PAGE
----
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Charleston, South Carolina’s Personal Injury Law and the New Anti-Panhandling Law: What Your Need to Know

Panhandling, or the practice of asking for money while standing in a public area, on a sidewalk, or beside a street, is now against the law in Charleston, South Carolina. Many businesses and communities support the law due its perceived effect of reducing crime and public annoyances. The law can also keep panhandlers off highways, thus possibly reducing the risk of pedestrian injuries due to the practice.

Closeup of a businessman with a tin cup, begging for change.  White background.

Yet, will the new panhandling law have unintended consequences when it comes to personal injury law in Charleston, South Carolina? Personal injury lawyers handle a range of cases, and some may involve accidents involving pedestrians or accidents resulting from driver distraction. The new law raises questions about whether a panhandling pedestrian would receive the same protections as a non-panhandling pedestrian, given that the panhandler would be considered breaking the law.

According to ABC 10 News, the new law makes it illegal for anyone to beg for money on a city street or near a highway. The law also makes it illegal for anyone to give money to a panhandler. The city argues that the new law will allow traffic to flow more freely without obstructions. Drivers who pass money to panhandlers can face fines up to $1,092 and jail time up to 30 days. The law doesn’t apply to panhandling that takes place in a parking lot or in a private driveway.

Could drivers who pass money to panhandlers face more serious consequences if they accidentally hit a panhandler during the exchange? And, does the new law increase possible liabilities for drivers? The actual wording of the law is interesting in that it doesn’t seem to actually make panhandling illegal (despite the media’s claims), but it makes the act of handing out something from a vehicle or taking something from a pedestrian illegal while the vehicle is on a public roadway. Both pedestrian and vehicle can be cited for any such exchange.

The wording of the law is careful. Anti-panhandling laws have come under fire from critics who claim that they interfere with the public’s First Amendment rights. According to a Huffington Post article on the subject, many consider panhandling a protected freedom of speech. Laws that prohibit panhandlers from displaying signs have often failed to hold up in court. Yet, Charleston’s anti-panhandling law doesn’t explicitly prohibit panhandling or restrict freedom of speech. It focuses on driver behavior and pedestrian behavior.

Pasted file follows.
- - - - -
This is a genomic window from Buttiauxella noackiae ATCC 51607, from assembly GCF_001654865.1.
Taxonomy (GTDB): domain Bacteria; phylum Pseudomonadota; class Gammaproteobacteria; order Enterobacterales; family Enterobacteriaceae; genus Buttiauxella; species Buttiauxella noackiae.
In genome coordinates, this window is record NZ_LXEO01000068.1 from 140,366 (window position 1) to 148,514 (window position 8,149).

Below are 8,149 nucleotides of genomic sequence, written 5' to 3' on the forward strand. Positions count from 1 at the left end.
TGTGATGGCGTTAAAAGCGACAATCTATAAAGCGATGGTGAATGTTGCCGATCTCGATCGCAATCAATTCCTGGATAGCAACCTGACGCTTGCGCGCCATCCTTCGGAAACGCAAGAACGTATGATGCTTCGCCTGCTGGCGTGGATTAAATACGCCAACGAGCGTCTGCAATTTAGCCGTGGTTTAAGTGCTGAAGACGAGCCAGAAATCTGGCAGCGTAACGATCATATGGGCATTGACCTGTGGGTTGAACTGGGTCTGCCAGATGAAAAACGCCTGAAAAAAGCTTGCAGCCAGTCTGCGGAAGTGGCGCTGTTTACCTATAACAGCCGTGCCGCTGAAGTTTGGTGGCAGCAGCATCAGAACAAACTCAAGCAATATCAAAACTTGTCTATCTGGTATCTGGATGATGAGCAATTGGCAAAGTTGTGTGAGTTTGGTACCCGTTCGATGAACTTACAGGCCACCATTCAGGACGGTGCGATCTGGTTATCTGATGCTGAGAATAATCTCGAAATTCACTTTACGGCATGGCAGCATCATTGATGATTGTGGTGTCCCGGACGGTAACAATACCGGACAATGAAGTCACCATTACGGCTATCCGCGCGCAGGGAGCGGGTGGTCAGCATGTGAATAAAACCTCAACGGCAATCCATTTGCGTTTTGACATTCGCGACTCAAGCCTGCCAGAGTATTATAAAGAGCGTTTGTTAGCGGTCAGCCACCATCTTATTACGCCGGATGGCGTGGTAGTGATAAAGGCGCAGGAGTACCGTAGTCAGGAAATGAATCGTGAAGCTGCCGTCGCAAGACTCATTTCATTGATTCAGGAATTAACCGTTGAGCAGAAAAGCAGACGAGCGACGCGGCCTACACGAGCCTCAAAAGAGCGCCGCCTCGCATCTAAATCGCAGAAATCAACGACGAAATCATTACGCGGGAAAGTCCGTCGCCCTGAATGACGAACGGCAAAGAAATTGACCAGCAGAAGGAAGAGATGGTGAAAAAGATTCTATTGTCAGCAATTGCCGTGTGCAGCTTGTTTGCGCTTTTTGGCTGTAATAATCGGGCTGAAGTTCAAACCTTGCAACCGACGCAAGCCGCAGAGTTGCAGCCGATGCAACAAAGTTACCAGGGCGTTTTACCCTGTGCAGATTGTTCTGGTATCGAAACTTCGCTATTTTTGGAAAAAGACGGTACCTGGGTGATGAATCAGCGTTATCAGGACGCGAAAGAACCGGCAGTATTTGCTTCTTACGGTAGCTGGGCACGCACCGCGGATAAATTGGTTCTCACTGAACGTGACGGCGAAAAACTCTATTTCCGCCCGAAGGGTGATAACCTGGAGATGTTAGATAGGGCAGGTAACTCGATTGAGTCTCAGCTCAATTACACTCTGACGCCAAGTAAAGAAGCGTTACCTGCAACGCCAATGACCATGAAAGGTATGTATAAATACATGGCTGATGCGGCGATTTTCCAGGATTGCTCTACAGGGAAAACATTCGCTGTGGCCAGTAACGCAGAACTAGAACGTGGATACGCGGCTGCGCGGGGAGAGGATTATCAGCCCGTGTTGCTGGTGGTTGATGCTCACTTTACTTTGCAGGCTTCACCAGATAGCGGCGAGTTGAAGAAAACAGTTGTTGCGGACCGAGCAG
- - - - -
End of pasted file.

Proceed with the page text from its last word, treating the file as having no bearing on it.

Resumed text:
If the law’s constitutionality were brought into question—would it hold up? Only the courts, and time, will tell. However, as it stands, the law may additionally raise some important questions in a personal injury case if a panhandler were to seek damages from a driver. It might come down to a question of whether an actual exchange took place—as this is what is noted as illegal in accordance of the law.

For pedestrians who have been injured—whatever the context—a personal injury law firm like the Drescher Law Firm, L.L.C. can investigate all laws and statutes in Charleston, South Carolina to ensure that justice is served and that rights are adequately protected.

Personal Injury Attorney Profile

Scott Drescher, Personal Injury Lawyer in Charleston SC. imageMr. Drescher's knowledge and experience in the field of personal injury and wrongful death law have made him an outstanding personal injury and wrongful death attorney in South Carolina. He understands the thinking process of juries, due in part to his educational background in psychology and sociology. He is experienced in trying large civil cases, which has helped him become a very successful trial attorney in Charleston and the surrounding areas.
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